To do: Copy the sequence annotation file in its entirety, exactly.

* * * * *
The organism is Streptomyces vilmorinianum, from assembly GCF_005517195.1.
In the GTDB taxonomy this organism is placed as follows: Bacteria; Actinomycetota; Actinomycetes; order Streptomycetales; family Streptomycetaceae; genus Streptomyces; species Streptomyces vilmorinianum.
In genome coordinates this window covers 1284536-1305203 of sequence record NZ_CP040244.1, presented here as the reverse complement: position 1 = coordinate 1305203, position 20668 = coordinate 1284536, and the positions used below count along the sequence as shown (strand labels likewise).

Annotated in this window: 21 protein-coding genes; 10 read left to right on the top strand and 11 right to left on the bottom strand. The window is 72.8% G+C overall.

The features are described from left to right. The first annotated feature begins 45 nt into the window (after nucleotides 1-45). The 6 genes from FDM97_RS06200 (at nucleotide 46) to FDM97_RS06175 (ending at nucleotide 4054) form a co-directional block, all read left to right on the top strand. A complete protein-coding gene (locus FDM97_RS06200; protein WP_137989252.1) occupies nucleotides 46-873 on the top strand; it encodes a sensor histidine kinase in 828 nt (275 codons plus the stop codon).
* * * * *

The organism is Streptomyces vilmorinianum, from assembly GCF_005517195.1.
In the GTDB taxonomy this organism is placed as follows: Bacteria; Actinomycetota; Actinomycetes; order Streptomycetales; family Streptomycetaceae; genus Streptomyces; species Streptomyces vilmorinianum.
In genome coordinates this window covers 1284536-1305203 of sequence record NZ_CP040244.1, presented here as the reverse complement: position 1 = coordinate 1305203, position 20668 = coordinate 1284536, and the positions used below count along the sequence as shown (strand labels likewise).

Annotated in this window: 21 protein-coding genes; 10 read left to right on the top strand and 11 right to left on the bottom strand. The window is 72.8% G+C overall.

The features are described from left to right. The first annotated feature begins 45 nt into the window (after nucleotides 1-45). The 6 genes from FDM97_RS06200 (at nucleotide 46) to FDM97_RS06175 (ending at nucleotide 4054) form a co-directional block, all read left to right on the top strand. A complete protein-coding gene (locus FDM97_RS06200; protein WP_137989252.1) occupies nucleotides 46-873 on the top strand; it encodes a sensor histidine kinase in 828 nt (275 codons plus the stop codon).